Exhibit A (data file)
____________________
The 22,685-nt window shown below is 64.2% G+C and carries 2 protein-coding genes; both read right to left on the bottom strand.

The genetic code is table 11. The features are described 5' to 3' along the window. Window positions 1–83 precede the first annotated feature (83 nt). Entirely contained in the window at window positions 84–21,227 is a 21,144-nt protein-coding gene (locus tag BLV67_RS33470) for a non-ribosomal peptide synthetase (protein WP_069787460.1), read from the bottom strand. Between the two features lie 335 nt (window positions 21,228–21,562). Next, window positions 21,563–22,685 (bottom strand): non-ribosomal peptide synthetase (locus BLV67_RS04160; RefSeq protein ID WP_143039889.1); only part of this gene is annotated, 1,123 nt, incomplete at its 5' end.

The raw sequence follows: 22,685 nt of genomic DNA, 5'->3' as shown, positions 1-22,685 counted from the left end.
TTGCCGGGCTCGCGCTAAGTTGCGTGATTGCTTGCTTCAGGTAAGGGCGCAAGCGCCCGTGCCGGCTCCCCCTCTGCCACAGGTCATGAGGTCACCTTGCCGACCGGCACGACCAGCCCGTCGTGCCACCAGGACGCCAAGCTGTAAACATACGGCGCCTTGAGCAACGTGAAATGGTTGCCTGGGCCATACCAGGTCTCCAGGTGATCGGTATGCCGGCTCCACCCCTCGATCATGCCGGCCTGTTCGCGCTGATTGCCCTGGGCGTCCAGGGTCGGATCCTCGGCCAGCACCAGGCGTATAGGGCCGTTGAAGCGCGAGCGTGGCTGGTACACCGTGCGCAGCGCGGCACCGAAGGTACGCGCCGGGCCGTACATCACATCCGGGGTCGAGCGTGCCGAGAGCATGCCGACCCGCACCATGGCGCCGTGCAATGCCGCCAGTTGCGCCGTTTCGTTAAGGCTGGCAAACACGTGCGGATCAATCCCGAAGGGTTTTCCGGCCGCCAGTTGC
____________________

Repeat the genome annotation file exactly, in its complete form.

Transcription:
The 22,685-nt window shown below is 64.2% G+C and carries 2 protein-coding genes; both read right to left on the bottom strand.

The genetic code is table 11. The features are described 5' to 3' along the window. Window positions 1–83 precede the first annotated feature (83 nt). Entirely contained in the window at window positions 84–21,227 is a 21,144-nt protein-coding gene (locus tag BLV67_RS33470) for a non-ribosomal peptide synthetase (protein WP_069787460.1), read from the bottom strand. Between the two features lie 335 nt (window positions 21,228–21,562). Next, window positions 21,563–22,685 (bottom strand): non-ribosomal peptide synthetase (locus BLV67_RS04160; RefSeq protein ID WP_143039889.1); only part of this gene is annotated, 1,123 nt, incomplete at its 5' end.

The raw sequence follows: 22,685 nt of genomic DNA, 5'->3' as shown, positions 1-22,685 counted from the left end.
TTGCCGGGCTCGCGCTAAGTTGCGTGATTGCTTGCTTCAGGTAAGGGCGCAAGCGCCCGTGCCGGCTCCCCCTCTGCCACAGGTCATGAGGTCACCTTGCCGACCGGCACGACCAGCCCGTCGTGCCACCAGGACGCCAAGCTGTAAACATACGGCGCCTTGAGCAACGTGAAATGGTTGCCTGGGCCATACCAGGTCTCCAGGTGATCGGTATGCCGGCTCCACCCCTCGATCATGCCGGCCTGTTCGCGCTGATTGCCCTGGGCGTCCAGGGTCGGATCCTCGGCCAGCACCAGGCGTATAGGGCCGTTGAAGCGCGAGCGTGGCTGGTACACCGTGCGCAGCGCGGCACCGAAGGTACGCGCCGGGCCGTACATCACATCCGGGGTCGAGCGTGCCGAGAGCATGCCGACCCGCACCATGGCGCCGTGCAATGCCGCCAGTTGCGCCGTTTCGTTAAGGCTGGCAAACACGTGCGGATCAATCCCGAAGGGTTTTCCGGCCGCCAGTTGC